Staffing shortages cause concern at riot-hit Ford Open Prison, report claims

'Much room for improvement' at riot-hit Ford Open Prison

'Much room for improvement' at riot-hit Ford Open Prison

First published in News
Last updated
by , Crime reporter

There is “much room for improvement” at a Sussex prison which suffered £5m worth of damage during 12 hours of riots, an independent report has said.

An Independent Monitoring Board report into Ford Open Prison, which was torched by inmates on New Year’s Day 2011 after staff lost control, has said it was “very concerned” about staffing levels. The newly-released report said there was 150 staff working at the prison in October 2013, down from 160 the year before.

The report said this was largely down to “cost-cutting” but added staff had suffered from stress and sickness.

The monitoring report said: “The board is very concerned that the level of reduction in staff is likely to have a serious effect on the efficient running of the prison.

“The constant pressure under which staff are now expected to work leads to increased levels of sickness which in turn places even more pressure on those who report for duty.

“Frequently, staff have to be taken off normal duty to cover for those who are not available.

“While the board does not consider the stability of the prison to be compromised, it remains concerned at staffing levels at night and also in reception where the board believes more security checks should be carried out.”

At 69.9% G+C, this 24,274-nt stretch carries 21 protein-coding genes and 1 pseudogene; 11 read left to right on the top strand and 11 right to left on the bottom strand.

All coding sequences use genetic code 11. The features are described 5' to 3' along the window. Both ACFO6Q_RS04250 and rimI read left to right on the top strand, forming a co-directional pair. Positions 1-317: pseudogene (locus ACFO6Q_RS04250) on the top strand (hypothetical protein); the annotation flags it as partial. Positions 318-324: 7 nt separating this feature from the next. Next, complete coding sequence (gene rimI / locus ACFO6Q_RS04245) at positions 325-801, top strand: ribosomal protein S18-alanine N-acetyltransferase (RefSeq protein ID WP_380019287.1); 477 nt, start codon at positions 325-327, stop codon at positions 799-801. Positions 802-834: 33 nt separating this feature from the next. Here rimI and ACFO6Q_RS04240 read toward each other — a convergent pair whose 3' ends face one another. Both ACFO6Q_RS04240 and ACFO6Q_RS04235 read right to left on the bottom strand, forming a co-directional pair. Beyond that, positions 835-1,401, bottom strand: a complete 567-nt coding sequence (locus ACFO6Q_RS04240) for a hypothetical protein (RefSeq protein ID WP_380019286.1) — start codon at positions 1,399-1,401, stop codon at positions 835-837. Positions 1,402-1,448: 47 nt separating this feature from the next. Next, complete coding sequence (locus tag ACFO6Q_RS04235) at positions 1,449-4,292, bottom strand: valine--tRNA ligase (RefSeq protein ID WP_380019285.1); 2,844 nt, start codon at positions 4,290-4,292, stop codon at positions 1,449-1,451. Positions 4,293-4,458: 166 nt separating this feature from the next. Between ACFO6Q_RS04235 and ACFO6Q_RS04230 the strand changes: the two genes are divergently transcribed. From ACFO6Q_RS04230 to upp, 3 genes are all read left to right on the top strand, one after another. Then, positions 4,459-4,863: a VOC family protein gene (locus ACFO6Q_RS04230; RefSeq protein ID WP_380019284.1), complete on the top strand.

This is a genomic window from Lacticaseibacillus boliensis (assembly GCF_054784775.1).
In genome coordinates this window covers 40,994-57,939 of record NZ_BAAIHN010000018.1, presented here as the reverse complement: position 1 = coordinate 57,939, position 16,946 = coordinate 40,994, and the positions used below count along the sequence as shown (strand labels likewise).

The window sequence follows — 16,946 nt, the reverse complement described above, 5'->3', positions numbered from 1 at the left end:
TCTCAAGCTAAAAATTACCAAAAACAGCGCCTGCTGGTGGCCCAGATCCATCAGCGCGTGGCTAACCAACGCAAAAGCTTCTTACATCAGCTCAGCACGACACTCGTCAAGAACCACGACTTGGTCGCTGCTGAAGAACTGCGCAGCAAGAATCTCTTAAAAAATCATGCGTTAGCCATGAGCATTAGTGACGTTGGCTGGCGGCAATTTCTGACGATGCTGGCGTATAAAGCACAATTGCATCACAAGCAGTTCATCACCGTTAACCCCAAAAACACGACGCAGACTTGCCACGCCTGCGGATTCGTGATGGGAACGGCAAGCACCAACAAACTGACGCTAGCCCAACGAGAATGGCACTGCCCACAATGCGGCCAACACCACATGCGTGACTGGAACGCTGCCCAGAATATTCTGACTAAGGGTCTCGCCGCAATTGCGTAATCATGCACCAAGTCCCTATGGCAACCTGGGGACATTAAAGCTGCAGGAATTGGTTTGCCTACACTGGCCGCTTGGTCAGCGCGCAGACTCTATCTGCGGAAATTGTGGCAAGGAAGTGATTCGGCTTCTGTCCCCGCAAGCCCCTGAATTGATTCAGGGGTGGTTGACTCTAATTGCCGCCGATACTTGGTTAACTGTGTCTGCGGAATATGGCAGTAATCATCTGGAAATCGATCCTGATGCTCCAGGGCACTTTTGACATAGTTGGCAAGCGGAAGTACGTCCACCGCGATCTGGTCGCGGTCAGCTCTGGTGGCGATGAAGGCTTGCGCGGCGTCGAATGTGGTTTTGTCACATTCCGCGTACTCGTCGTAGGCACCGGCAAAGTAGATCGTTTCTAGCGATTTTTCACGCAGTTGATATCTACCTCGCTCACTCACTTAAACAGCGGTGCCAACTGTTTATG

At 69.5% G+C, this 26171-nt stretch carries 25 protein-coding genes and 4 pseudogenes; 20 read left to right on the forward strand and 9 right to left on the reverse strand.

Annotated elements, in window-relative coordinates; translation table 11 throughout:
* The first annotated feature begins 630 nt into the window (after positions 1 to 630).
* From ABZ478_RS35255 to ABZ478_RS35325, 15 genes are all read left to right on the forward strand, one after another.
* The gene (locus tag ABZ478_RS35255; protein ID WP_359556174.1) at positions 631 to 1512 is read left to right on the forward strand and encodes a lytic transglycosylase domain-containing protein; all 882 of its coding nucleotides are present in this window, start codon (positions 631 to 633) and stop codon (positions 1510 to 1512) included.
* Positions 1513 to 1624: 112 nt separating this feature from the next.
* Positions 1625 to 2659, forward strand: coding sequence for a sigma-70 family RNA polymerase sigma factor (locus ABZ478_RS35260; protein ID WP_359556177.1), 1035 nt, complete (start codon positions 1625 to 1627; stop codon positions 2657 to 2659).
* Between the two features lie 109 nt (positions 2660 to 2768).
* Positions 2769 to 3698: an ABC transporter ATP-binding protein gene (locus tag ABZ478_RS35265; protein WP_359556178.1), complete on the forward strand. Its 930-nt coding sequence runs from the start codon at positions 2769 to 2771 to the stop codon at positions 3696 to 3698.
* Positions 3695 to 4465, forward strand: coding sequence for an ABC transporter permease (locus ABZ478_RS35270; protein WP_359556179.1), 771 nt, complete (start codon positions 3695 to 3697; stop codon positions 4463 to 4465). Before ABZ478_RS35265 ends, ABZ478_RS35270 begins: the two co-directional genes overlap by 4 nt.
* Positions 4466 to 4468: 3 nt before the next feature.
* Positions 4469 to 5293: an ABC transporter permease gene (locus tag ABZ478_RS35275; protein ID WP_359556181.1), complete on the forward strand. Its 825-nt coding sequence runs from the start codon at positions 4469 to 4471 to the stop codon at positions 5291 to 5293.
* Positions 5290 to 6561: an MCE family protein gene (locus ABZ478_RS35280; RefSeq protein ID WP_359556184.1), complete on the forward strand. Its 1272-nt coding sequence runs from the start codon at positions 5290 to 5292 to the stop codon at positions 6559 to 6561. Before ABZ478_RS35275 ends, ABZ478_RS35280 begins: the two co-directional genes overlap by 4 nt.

Recently Ford has also been in the news because prisoners – including murderers – have absconded while on day release.

The report said: “This is common to the open estate and not particular to Ford. As a result, since the reporting date, no new offenders are allowed to be transferred to open prisons unless the sending prison has completed an Offender Assessment (OASys) report on them.

"This was always supposed to be done but often wasn’t and in practice it was difficult to send offenders back due to lack of capacity in the closed prisons and the cost to Ford of returning them.”

It also said drugs remained a problem at Ford, adding it “regretted” that sniffer dogs were not used.

A Prison Service spokeswoman said: "Concerns around staffing levels have been addressed with prisoner officer levels adjusted to match the operational needs of the establishment.

"Sickness absence levels at HMP Ford are significantly lower than for the same period last year, and night staffing levels have since been increased.

"This report will now be considered fully by ministers, who will respond in due course."


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